Research paper of the month
July 2014 - Amorphous Metal−Organic Frameworks
In this Account, we describe the preparation of amorphous metal-organic frameworks (αMOFs) by introduction of disorder into their parent crystalline frameworks. αMOFs may find applications in multiple areas, especially those that might involve the collapse of porous MOF structures around guest species. Reversible gas storage using pressure-induced amorphization and irreversible long-term harmful substance storage have already been suggested, while release times of drug-loaded MOFs might also be tailored using partial amorphization. In addition, zeolite collapse has been shown to produce inorganic glasses, and similar processes might be used as routes to functional hybrid glasses. A third route of exploration involves understanding the process of amorphization itself (thermal or pressure-induced), in order to provide greater insight into the processing of MOF powders (sintering and densification).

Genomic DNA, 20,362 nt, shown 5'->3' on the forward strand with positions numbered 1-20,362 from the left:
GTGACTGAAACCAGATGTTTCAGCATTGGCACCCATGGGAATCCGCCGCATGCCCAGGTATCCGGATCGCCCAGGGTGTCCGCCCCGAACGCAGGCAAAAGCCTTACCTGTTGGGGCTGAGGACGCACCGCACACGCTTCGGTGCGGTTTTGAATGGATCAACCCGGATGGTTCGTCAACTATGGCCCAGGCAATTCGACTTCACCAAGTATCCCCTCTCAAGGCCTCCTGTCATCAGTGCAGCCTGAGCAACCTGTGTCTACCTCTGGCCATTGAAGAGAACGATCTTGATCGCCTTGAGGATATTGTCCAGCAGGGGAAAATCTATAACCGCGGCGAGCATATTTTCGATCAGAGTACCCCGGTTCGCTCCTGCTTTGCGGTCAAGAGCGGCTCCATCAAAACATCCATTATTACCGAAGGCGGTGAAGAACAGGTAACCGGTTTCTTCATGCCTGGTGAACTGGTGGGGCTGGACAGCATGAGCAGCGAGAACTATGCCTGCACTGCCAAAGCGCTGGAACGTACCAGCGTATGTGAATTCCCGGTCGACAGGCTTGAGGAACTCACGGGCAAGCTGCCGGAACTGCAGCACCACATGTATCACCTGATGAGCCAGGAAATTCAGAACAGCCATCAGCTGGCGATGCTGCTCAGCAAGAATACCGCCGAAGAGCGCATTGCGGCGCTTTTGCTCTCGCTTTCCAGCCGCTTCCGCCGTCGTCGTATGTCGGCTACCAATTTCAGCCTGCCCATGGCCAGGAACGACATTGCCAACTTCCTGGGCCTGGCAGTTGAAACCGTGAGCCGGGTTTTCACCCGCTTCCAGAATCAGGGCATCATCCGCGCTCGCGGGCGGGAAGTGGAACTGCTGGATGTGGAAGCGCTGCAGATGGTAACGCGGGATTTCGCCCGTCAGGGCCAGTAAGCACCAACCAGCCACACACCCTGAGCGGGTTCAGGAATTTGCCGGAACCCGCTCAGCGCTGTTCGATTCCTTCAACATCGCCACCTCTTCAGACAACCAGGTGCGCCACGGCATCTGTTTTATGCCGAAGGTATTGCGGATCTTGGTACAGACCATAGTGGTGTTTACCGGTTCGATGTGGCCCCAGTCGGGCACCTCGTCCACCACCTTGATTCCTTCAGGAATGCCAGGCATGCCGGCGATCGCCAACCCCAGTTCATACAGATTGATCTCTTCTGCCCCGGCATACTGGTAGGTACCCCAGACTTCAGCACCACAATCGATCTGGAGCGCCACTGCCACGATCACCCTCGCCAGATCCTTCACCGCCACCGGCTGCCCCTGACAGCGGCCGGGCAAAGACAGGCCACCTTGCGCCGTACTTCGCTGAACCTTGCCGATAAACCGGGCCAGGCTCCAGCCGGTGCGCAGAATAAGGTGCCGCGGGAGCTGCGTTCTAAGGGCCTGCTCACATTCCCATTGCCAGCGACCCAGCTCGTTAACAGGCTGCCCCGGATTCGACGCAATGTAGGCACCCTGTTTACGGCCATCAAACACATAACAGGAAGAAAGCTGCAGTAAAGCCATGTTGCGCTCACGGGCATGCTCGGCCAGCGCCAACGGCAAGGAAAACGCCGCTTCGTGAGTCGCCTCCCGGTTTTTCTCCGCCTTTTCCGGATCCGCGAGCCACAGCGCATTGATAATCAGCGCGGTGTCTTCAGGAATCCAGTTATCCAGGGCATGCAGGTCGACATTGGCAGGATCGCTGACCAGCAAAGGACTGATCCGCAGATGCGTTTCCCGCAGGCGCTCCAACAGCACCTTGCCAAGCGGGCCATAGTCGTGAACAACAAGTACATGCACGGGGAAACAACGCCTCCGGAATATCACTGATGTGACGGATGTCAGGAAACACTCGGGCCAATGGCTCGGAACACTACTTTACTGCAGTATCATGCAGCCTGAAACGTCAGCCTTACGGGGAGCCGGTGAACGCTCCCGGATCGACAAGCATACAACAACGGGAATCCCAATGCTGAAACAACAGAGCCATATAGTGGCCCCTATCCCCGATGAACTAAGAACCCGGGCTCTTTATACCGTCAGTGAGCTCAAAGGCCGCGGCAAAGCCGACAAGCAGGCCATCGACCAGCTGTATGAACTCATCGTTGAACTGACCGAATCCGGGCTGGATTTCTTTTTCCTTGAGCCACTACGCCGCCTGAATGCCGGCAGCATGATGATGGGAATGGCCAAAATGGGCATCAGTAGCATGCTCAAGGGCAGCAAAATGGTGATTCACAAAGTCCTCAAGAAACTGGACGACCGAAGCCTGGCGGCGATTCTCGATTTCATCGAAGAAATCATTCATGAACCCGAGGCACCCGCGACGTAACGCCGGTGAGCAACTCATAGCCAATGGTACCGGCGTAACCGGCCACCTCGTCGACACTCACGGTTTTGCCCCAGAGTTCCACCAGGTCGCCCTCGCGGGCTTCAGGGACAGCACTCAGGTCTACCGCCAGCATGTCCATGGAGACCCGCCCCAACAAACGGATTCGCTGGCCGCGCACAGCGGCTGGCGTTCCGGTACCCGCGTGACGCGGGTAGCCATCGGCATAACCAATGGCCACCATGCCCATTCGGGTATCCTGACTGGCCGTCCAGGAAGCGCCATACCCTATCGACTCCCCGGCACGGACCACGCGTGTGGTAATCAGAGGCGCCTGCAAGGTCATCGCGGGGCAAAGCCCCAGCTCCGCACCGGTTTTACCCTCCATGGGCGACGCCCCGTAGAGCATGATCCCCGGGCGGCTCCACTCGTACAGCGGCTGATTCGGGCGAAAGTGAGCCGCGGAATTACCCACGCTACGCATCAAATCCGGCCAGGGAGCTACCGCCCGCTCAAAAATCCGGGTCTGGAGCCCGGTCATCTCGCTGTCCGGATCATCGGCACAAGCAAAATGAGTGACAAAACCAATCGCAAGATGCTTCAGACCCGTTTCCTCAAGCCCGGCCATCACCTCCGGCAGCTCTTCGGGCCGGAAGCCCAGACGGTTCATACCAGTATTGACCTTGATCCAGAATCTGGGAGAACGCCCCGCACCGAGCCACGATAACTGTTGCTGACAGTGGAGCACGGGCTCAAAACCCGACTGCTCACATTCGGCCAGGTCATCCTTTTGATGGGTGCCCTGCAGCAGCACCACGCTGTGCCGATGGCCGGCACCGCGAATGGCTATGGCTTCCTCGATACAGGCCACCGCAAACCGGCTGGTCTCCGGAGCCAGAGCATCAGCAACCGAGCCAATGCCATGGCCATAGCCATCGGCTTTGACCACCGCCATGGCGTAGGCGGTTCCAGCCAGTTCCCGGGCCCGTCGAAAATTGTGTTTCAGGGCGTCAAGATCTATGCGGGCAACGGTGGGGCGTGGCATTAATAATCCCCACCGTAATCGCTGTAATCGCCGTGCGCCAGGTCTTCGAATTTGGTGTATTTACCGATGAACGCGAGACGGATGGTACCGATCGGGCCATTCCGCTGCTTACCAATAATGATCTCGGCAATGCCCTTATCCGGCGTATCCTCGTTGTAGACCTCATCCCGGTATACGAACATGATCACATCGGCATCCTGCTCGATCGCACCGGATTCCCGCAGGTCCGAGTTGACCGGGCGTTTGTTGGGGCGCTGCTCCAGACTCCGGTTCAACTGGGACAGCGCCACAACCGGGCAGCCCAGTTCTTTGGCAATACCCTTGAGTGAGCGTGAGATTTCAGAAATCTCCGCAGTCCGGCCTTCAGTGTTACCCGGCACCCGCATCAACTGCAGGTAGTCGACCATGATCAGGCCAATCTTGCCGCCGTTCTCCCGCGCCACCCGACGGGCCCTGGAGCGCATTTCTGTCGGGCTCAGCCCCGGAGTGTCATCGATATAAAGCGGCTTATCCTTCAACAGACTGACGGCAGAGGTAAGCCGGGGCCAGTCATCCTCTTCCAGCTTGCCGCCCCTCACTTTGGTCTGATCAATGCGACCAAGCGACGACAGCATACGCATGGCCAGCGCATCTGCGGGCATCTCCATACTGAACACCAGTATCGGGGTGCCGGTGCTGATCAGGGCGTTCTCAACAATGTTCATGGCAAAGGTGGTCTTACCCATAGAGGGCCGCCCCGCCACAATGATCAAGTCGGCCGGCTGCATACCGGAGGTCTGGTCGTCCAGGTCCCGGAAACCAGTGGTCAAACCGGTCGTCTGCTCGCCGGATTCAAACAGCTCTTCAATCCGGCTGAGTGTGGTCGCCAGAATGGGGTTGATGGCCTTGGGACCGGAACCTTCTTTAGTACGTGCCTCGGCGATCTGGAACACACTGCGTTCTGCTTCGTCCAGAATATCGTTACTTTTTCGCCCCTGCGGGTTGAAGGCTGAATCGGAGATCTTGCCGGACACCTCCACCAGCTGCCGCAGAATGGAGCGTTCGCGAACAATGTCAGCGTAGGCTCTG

Figure: Powder X-ray diffraction pattern and atomic configurations for a crystalline (bottom) and amorphous (top) metal-organic framework. Application of stress (temperature, ball-milling or hydrostatic pressure) is used to convert between the two. Guests (e.g. drug molecules, lanthanide ions or toxic gases) can be irreversibly trapped in these collapsed structures.
Thomas D. Bennett and Anthony K. Cheetham, "Amorphous Metal−Organic Frameworks", Acc. Chem. Res., Article ASAP (2014)